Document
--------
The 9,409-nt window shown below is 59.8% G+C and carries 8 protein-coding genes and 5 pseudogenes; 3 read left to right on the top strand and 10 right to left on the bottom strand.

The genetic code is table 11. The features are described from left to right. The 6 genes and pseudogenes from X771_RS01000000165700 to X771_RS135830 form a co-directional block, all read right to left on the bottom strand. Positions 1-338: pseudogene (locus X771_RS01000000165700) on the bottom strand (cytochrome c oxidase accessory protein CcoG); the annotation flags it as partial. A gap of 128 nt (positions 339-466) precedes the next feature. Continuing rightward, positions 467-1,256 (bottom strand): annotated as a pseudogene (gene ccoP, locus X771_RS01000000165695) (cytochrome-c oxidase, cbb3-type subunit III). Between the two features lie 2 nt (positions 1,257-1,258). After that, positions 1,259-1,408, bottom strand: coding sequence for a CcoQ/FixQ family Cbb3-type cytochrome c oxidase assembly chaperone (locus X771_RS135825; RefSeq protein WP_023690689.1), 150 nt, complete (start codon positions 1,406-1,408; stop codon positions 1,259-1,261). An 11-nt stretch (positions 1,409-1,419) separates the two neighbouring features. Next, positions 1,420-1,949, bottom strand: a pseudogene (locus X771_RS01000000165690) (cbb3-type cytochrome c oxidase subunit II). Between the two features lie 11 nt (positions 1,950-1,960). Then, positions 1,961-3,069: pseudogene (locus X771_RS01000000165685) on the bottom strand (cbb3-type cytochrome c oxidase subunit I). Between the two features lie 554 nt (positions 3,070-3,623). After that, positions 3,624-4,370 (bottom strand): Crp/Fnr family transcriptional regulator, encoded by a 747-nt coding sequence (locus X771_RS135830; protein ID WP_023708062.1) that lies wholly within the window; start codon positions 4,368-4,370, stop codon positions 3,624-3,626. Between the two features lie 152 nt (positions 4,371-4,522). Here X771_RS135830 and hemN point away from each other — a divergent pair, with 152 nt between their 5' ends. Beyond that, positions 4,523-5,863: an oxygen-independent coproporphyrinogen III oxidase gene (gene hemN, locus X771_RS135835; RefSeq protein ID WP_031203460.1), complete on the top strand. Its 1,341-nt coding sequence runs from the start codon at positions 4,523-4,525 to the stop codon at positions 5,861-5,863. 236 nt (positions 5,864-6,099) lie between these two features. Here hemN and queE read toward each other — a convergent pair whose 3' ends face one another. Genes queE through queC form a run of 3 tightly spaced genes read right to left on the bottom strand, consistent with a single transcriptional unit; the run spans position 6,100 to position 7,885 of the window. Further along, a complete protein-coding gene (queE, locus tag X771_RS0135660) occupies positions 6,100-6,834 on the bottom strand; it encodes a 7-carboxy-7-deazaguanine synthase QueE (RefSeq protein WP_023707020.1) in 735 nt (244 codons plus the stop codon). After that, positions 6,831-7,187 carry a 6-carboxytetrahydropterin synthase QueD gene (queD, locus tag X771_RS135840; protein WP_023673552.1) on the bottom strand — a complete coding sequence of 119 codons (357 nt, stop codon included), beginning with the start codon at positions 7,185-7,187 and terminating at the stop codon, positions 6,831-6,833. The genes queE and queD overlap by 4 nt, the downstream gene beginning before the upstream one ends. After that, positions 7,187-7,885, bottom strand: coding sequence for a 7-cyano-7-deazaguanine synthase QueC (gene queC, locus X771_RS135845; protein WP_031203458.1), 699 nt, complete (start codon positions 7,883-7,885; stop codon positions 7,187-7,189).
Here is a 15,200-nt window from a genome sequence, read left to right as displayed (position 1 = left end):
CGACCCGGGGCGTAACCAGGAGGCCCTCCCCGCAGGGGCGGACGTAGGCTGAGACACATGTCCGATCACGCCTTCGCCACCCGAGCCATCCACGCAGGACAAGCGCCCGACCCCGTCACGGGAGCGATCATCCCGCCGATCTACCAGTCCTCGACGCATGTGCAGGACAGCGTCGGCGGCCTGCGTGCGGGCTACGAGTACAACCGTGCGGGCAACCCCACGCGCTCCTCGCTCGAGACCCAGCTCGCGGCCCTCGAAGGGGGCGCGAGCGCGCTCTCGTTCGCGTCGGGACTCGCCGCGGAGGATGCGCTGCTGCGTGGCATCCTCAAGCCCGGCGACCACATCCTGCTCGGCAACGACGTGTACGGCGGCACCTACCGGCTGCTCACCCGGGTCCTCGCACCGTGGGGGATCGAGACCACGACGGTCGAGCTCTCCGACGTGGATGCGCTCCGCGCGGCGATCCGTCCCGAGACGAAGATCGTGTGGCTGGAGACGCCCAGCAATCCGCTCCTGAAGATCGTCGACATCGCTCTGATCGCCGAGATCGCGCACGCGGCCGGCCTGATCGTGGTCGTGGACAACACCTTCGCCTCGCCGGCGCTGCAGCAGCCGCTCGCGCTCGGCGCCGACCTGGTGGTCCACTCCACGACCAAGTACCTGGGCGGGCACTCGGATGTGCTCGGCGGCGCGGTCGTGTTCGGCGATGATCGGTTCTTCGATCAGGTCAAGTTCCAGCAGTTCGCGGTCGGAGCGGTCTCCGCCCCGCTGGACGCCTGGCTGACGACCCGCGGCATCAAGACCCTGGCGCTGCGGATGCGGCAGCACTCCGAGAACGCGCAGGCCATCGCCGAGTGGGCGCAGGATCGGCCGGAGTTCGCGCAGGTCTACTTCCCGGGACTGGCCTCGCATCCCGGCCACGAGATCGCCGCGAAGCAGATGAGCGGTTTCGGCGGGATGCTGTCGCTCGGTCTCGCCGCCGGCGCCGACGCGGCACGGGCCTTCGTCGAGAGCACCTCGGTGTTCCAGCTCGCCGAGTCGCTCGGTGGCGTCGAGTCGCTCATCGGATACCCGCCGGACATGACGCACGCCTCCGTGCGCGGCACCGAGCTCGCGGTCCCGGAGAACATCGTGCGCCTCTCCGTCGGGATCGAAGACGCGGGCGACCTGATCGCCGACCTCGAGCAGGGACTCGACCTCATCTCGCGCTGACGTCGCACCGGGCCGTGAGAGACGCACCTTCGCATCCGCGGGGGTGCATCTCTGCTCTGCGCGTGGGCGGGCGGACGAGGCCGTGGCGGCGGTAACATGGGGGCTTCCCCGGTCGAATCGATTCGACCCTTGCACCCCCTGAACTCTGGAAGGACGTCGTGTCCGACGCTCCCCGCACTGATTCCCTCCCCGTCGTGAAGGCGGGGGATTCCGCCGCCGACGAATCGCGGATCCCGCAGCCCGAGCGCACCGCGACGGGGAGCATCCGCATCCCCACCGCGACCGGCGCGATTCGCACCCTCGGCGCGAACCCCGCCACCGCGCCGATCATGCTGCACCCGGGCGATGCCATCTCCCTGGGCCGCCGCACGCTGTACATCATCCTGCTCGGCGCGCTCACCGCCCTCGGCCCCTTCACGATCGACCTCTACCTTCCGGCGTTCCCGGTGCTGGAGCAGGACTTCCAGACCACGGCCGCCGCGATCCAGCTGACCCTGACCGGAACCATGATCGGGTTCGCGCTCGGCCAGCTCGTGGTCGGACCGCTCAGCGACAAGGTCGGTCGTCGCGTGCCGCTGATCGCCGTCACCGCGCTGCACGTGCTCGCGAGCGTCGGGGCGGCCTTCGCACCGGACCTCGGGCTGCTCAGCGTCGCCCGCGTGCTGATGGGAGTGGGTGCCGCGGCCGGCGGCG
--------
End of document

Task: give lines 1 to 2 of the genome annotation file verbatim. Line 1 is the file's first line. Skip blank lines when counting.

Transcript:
The 9,409-nt window shown below is 59.8% G+C and carries 8 protein-coding genes and 5 pseudogenes; 3 read left to right on the top strand and 10 right to left on the bottom strand.

The genetic code is table 11. The features are described from left to right. The 6 genes and pseudogenes from X771_RS01000000165700 to X771_RS135830 form a co-directional block, all read right to left on the bottom strand. Positions 1-338: pseudogene (locus X771_RS01000000165700) on the bottom strand (cytochrome c oxidase accessory protein CcoG); the annotation flags it as partial. A gap of 128 nt (positions 339-466) precedes the next feature. Continuing rightward, positions 467-1,256 (bottom strand): annotated as a pseudogene (gene ccoP, locus X771_RS01000000165695) (cytochrome-c oxidase, cbb3-type subunit III). Between the two features lie 2 nt (positions 1,257-1,258). After that, positions 1,259-1,408, bottom strand: coding sequence for a CcoQ/FixQ family Cbb3-type cytochrome c oxidase assembly chaperone (locus X771_RS135825; RefSeq protein WP_023690689.1), 150 nt, complete (start codon positions 1,406-1,408; stop codon positions 1,259-1,261). An 11-nt stretch (positions 1,409-1,419) separates the two neighbouring features. Next, positions 1,420-1,949, bottom strand: a pseudogene (locus X771_RS01000000165690) (cbb3-type cytochrome c oxidase subunit II). Between the two features lie 11 nt (positions 1,950-1,960). Then, positions 1,961-3,069: pseudogene (locus X771_RS01000000165685) on the bottom strand (cbb3-type cytochrome c oxidase subunit I). Between the two features lie 554 nt (positions 3,070-3,623). After that, positions 3,624-4,370 (bottom strand): Crp/Fnr family transcriptional regulator, encoded by a 747-nt coding sequence (locus X771_RS135830; protein ID WP_023708062.1) that lies wholly within the window; start codon positions 4,368-4,370, stop codon positions 3,624-3,626. Between the two features lie 152 nt (positions 4,371-4,522). Here X771_RS135830 and hemN point away from each other — a divergent pair, with 152 nt between their 5' ends. Beyond that, positions 4,523-5,863: an oxygen-independent coproporphyrinogen III oxidase gene (gene hemN, locus X771_RS135835; RefSeq protein ID WP_031203460.1), complete on the top strand. Its 1,341-nt coding sequence runs from the start codon at positions 4,523-4,525 to the stop codon at positions 5,861-5,863. 236 nt (positions 5,864-6,099) lie between these two features. Here hemN and queE read toward each other — a convergent pair whose 3' ends face one another. Genes queE through queC form a run of 3 tightly spaced genes read right to left on the bottom strand, consistent with a single transcriptional unit; the run spans position 6,100 to position 7,885 of the window. Further along, a complete protein-coding gene (queE, locus tag X771_RS0135660) occupies positions 6,100-6,834 on the bottom strand; it encodes a 7-carboxy-7-deazaguanine synthase QueE (RefSeq protein WP_023707020.1) in 735 nt (244 codons plus the stop codon). After that, positions 6,831-7,187 carry a 6-carboxytetrahydropterin synthase QueD gene (queD, locus tag X771_RS135840; protein WP_023673552.1) on the bottom strand — a complete coding sequence of 119 codons (357 nt, stop codon included), beginning with the start codon at positions 7,185-7,187 and terminating at the stop codon, positions 6,831-6,833. The genes queE and queD overlap by 4 nt, the downstream gene beginning before the upstream one ends. After that, positions 7,187-7,885, bottom strand: coding sequence for a 7-cyano-7-deazaguanine synthase QueC (gene queC, locus X771_RS135845; protein WP_031203458.1), 699 nt, complete (start codon positions 7,883-7,885; stop codon positions 7,187-7,189).